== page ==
I stepped out of the plane into a Mumbai airport far sexier than I remember. Parts of it are a tad too multi-colorful for my tastes (maybe just for Diwali?), but it's definitely swanky enough to impress for a major global air hub. One unexpected advantage of night-time flying into India during Diwali week is seeing fireworks from above, as they went off all over the city.
The ride to Vashi was long, but keeping my eyes fixed skywards got me a constant view of more fireworks. I arrived late (by Vashi standards) in the night, but I had a little time for a classic dum biryani and Haywards 5000 at a seedy old Sector 17 haunt, along with a local nightcap.
I spent pretty much all of the next day with my aunt and uncle in Vashi, catching up on the last few years over wholesome home-cooked treats, including delicious kanda poha (top center) and idli (left).
We took a circuitous walk down to and around the old holding pond, hitting a chai stall on the way back.
Late in the night, I made my first trip to Navi Mumbai's CBD Belapur area to sample some local nightlife. Rockville was the only live music place I could find in the neighborhood. I can't say I was blown away by the musicians; they were individually decent, but they could do with more some practice together to get the duo thing working in harmony. Anyway, the place had some awesome spicy russet potato wedges.
The next morning, I joined the rest of the wedding party on a trip to Pune for the reception, enjoying the smooth ride on the express road, and taking in the view of the rolling hills of inland Maharashtra. The hotel was also close to the river, so I took a walk across and about in the evening before the wedding, enjoying a hot vada pav and chai at a dhaba while a light evening rain fell around.
I slept early that night because I had to meet one of my MBA roommates the next morning, at the famous and consequently busy Wadeshwar vegetarian restaurant on FC Road. While catching up on events since our last meeting, we indulged in some delicious, fresh, and atypical (at least for me) breakfast items like buttery set dosa (top right) and aappe (bottom right). While the schedule of my short Pune trip did not allow a full Maharashtrian meal, I was able to get at least one dish in from the cuisine: kothimbir wadi (bottom left), a sort of coriander fritter with a great herbaceous bite to it. It's fine, though; I guess I can always just cook the cuisine up myself if needed.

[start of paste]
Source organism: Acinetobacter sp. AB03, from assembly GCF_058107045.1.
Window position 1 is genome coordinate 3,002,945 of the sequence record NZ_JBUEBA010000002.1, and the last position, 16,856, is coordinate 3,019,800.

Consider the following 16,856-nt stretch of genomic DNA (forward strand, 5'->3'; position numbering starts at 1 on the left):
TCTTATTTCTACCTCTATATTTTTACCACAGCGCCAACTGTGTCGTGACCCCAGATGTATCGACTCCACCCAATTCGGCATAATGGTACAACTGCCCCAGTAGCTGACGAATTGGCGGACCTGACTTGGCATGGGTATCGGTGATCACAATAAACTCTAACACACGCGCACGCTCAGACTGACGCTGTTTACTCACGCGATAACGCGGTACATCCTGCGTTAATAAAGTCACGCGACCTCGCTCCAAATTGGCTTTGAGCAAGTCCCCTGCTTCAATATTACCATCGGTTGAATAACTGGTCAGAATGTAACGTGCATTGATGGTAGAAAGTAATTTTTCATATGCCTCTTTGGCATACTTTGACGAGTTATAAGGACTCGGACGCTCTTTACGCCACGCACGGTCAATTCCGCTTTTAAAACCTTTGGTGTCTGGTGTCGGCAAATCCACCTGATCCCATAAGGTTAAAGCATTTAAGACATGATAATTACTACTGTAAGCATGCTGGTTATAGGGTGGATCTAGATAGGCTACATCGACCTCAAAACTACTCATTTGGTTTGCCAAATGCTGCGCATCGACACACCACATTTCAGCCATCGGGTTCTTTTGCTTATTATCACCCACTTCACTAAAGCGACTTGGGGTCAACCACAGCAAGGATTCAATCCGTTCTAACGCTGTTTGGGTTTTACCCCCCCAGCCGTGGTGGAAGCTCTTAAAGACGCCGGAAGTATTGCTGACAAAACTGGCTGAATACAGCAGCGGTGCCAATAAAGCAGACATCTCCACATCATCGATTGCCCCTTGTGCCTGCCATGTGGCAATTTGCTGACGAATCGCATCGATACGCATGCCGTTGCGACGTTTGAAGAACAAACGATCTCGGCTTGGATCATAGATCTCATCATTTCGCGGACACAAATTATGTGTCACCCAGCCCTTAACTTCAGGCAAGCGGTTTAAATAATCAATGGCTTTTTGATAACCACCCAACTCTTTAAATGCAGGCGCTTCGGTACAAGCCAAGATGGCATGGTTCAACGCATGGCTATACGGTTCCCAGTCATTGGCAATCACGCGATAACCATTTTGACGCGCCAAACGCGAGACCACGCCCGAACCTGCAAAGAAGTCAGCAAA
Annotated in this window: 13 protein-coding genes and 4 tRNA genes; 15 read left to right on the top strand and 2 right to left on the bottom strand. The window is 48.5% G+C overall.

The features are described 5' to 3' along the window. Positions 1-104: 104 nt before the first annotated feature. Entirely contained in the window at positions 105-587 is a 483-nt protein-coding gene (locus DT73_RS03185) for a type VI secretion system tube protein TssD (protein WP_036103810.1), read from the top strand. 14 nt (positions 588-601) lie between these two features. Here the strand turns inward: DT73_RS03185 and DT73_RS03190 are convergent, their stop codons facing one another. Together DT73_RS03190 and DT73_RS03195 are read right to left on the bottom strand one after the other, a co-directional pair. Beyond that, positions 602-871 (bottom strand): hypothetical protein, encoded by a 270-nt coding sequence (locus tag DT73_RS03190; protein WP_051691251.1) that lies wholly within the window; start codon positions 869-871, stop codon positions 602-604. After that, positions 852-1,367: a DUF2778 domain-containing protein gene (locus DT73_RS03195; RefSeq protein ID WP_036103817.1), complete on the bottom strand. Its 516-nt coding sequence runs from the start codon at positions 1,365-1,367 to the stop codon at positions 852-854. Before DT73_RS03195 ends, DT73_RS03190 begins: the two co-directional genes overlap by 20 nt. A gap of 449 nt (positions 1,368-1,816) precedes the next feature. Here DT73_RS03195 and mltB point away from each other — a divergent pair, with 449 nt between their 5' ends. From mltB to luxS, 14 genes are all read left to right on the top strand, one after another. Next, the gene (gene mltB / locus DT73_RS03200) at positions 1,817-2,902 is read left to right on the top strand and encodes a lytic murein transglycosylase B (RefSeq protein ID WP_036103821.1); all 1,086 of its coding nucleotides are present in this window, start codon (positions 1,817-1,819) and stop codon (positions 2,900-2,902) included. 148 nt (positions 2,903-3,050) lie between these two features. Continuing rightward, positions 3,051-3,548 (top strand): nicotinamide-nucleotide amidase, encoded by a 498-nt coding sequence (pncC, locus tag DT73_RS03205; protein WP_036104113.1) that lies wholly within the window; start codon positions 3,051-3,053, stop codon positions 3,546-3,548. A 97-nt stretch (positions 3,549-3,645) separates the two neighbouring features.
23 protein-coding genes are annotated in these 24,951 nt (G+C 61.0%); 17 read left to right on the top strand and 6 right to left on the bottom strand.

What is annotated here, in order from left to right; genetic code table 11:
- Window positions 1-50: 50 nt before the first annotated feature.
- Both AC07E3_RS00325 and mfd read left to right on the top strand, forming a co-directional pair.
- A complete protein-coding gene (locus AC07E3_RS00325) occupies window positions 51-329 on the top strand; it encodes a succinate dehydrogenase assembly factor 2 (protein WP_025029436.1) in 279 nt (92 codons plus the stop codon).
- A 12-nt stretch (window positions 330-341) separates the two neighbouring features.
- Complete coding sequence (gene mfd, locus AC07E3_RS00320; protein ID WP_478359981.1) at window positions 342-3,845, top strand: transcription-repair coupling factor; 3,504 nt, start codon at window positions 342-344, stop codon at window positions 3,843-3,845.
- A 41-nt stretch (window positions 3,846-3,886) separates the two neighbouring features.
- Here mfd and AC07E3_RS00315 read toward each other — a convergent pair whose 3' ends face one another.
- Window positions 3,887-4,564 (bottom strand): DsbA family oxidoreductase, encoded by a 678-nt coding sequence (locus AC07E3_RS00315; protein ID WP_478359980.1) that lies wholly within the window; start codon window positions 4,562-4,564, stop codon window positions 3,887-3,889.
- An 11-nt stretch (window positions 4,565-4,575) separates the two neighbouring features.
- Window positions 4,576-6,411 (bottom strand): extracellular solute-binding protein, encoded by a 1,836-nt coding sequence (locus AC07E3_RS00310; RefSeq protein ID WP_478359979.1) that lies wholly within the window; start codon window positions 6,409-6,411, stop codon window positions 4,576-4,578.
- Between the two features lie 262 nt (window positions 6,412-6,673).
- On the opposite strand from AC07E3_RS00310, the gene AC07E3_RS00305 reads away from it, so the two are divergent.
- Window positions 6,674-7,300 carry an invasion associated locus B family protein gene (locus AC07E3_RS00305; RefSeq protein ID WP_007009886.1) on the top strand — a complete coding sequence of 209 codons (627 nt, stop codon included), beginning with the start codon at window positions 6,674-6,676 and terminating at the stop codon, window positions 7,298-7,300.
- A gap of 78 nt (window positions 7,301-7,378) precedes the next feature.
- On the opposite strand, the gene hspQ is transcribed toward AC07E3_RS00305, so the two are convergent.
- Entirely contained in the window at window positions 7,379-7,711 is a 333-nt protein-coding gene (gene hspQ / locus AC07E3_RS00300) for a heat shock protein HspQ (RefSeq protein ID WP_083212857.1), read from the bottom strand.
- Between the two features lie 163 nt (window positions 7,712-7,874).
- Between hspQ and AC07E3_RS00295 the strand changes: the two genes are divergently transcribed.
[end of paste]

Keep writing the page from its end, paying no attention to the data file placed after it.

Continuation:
After finally making it back to Mumbai later, I quickly checked into the surprisingly nice Hotel Airlines International before meeting a friend and heading to Mathuradas Mills Compound, where I would spend most of the rest of the evening. We started with a place I would visit just for the name: Sweetish House Mafia. There, we had a bite of sweet-salty melt-in-the-mouth Nutella with Sea Salt, their signature cookie.
Sipping at the Barking Deer next was my first ever microbrewery visit. Not so micro though -- it was actually quite large inside. We were also in 1+1 happy hours, so we each had one pint each of the mild light and strong dark specials, settling on those after sampling out of shot glasses.
Dinner followed at the nearby Jai Hind, a popular seafood spot. We were the first customers for dinner service, to boot. As a starter, we each had bombil -- also known as Bombay Duck -- rolled around prawns and fried (top right). The bombil has a lot of bones in the flesh, but these are small enough to be ignored. I can't say the taste was particularly distinctive (I should probably have it by itself, and cooked simpler to decide on that) but I liked the texture. For the main course, we enjoyed a delicious -- and extremely spicy -- helping of pomfret (top left) cooked "pulimunchi" (with tamarind and chilli).
I enjoyed the Comedy Store show at the Blue Frog much more than I thought I would. I guess I have been keeping tabs on developments in India more than I estimated. I even got the references to Savita Bhabhi (and there was more than one). Some bits went over my head all the same, especially if they were not in English or very simple Hindi. Others, though, I found quite relatable e.g. Atul Khatri's bit about "Worli creep" vis-a-vis Dubai's "Jumeirah creep". There may really be a common big city experience that transcends countries. Khatri (bottom left), by the way, was great, and emcee Anirban Dasgupta (top left) was pretty good too, as was that 10-minute-set Marathi guy (bottom right) they had on after the break (his name escapes me, though).